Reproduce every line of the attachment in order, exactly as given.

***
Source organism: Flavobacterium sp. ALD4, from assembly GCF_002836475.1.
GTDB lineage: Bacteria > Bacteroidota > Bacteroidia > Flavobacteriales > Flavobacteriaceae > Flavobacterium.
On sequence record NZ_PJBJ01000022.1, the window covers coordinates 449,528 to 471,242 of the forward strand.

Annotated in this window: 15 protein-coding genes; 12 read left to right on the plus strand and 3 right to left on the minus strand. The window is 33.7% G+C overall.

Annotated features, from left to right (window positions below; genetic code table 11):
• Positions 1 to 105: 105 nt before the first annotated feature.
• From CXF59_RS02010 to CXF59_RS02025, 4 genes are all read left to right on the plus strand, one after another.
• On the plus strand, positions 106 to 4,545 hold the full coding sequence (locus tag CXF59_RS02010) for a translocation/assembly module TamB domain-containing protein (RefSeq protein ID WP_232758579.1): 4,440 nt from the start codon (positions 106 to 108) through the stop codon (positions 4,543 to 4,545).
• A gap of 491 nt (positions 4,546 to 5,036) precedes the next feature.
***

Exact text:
Source organism: Flavobacterium sp. ALD4, from assembly GCF_002836475.1.
GTDB lineage: Bacteria > Bacteroidota > Bacteroidia > Flavobacteriales > Flavobacteriaceae > Flavobacterium.
On sequence record NZ_PJBJ01000022.1, the window covers coordinates 449,528 to 471,242 of the forward strand.

Annotated in this window: 15 protein-coding genes; 12 read left to right on the plus strand and 3 right to left on the minus strand. The window is 33.7% G+C overall.

Annotated features, from left to right (window positions below; genetic code table 11):
• Positions 1 to 105: 105 nt before the first annotated feature.
• From CXF59_RS02010 to CXF59_RS02025, 4 genes are all read left to right on the plus strand, one after another.
• On the plus strand, positions 106 to 4,545 hold the full coding sequence (locus tag CXF59_RS02010) for a translocation/assembly module TamB domain-containing protein (RefSeq protein ID WP_232758579.1): 4,440 nt from the start codon (positions 106 to 108) through the stop codon (positions 4,543 to 4,545).
• A gap of 491 nt (positions 4,546 to 5,036) precedes the next feature.